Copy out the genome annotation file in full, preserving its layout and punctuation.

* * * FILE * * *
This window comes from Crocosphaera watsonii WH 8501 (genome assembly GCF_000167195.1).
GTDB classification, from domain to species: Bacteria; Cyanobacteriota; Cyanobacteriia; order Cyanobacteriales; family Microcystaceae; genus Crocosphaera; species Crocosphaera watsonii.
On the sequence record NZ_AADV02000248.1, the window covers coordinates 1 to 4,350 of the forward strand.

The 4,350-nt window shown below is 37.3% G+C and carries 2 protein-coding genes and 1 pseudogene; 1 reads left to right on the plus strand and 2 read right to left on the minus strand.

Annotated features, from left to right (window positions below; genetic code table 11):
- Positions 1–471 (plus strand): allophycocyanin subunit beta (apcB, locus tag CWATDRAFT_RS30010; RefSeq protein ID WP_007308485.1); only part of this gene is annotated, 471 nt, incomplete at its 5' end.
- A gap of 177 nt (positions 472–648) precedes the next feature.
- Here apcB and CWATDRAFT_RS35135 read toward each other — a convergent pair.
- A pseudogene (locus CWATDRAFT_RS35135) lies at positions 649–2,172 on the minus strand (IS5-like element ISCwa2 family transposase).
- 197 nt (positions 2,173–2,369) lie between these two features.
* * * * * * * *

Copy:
This window comes from Crocosphaera watsonii WH 8501 (genome assembly GCF_000167195.1).
GTDB classification, from domain to species: Bacteria; Cyanobacteriota; Cyanobacteriia; order Cyanobacteriales; family Microcystaceae; genus Crocosphaera; species Crocosphaera watsonii.
On the sequence record NZ_AADV02000248.1, the window covers coordinates 1 to 4,350 of the forward strand.

The 4,350-nt window shown below is 37.3% G+C and carries 2 protein-coding genes and 1 pseudogene; 1 reads left to right on the plus strand and 2 read right to left on the minus strand.

Annotated features, from left to right (window positions below; genetic code table 11):
- Positions 1–471 (plus strand): allophycocyanin subunit beta (apcB, locus tag CWATDRAFT_RS30010; RefSeq protein ID WP_007308485.1); only part of this gene is annotated, 471 nt, incomplete at its 5' end.
- A gap of 177 nt (positions 472–648) precedes the next feature.
- Here apcB and CWATDRAFT_RS35135 read toward each other — a convergent pair.
- A pseudogene (locus CWATDRAFT_RS35135) lies at positions 649–2,172 on the minus strand (IS5-like element ISCwa2 family transposase).
- 197 nt (positions 2,173–2,369) lie between these two features.